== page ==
Tuesday, July 19, 2005

Embracing Mediocrity

I discovered, to my horror, the other day that the government no longer awards Level 6 grades at the SATs sat by 11-year-olds. This bemused me; although I suppose it was faintly embarrassing for the government to have 11-year-olds achieving Level 6 in Maths and English when many 16-year-olds can't achieve the equivalent (grade C) at GCSE. Yet it raises, once again, the point that often the people failed most by our state education system are the truly gifted.

The brightest kids in our system will be capable of going beyond Level 5 at Maths and English long before they come to leave primary school. Especially in the case of Maths, where the brain's capacity for new learning actually diminishes before one reaches the age of 18, it's vital that we stretch our best and brightest as soon as possible.

There are many downsides to kids that are just left alone in the education system. They're encouraged to think that they are better than they are - because they can easily reach the highest standard that the government expects of them, they don't think they need to keep learning. Yet as we all know, the system gets harder and harder. A desire to learn and to keep pushing oneself above and beyond what is expected is the best way of continuing to achieve. Sure, parents, and the children themselves, should be expected to develop that self-motivation - but the system shouldn't just abandon them.

For that is what our system currently does. In the great desire to make sure that government benchmark targets are met, many hours (and much more personal tuition) is expended on the low achievers in the class. Pushing a top student beyond Level 5 doesn't bring any baubles or medals to the teachers, who know, in any case, that the top students can't possibly bring the results down. Instead, it's the people on the Level 3/4 borderline who get all the attention. I can't help but feel we're getting more and more that way in secondary education, too - the C/D borderline at GCSE is far more vital to a school's performance in the league table than whether a student gets an A or an A*. The stigma of a pass or a fail may be important. In certain subjects, however - most notably languages - the step up to A-Level for those even achieving an A grade at GCSE is very difficult indeed. Nurturing at this level is absolutely vital.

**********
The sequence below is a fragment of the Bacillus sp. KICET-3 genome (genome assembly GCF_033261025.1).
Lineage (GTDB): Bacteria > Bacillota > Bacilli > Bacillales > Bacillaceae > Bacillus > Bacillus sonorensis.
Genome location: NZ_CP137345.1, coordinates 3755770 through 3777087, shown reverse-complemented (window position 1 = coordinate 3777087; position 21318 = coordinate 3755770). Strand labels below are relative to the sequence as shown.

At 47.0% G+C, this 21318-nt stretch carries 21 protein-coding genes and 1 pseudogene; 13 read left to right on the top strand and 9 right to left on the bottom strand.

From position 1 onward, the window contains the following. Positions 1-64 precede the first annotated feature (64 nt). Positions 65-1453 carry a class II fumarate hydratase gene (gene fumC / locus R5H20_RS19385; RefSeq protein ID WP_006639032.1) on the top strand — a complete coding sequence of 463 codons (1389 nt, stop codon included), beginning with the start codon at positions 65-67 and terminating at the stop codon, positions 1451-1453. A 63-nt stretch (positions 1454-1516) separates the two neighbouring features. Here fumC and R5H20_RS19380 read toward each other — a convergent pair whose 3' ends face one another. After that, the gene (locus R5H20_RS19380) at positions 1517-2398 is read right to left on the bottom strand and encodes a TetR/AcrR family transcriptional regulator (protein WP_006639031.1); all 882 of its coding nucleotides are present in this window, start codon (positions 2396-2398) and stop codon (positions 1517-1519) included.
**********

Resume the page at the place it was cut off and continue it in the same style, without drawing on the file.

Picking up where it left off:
If we want to develop the self-motivation of our children, it has to start at a young age, before the other temptations of teenage life kick in. We have to make the case that learning is fun, that there is joy in new discovery, that aspiring to high goals is worthwhile. We don't want to leave them festering in large classes, getting scant attention and never having to push hard to achieve the top level they are allowed to. Capping SATs at Level 5 is utterly, utterly ridiculous. Unless our primary school children take a joy in learning, we have no hope for secondary school.

No child may deserve to be left behind in an education system. In a strange way, however, we are leving our children behind if we do not stretch those at the top end. Teachers of my parents age believe that their generation will be the first in history to teach their children less than they themselves learnt. Whilst we have an education system that embraces mediocrity rather than stretching the brightest, that situation will continue.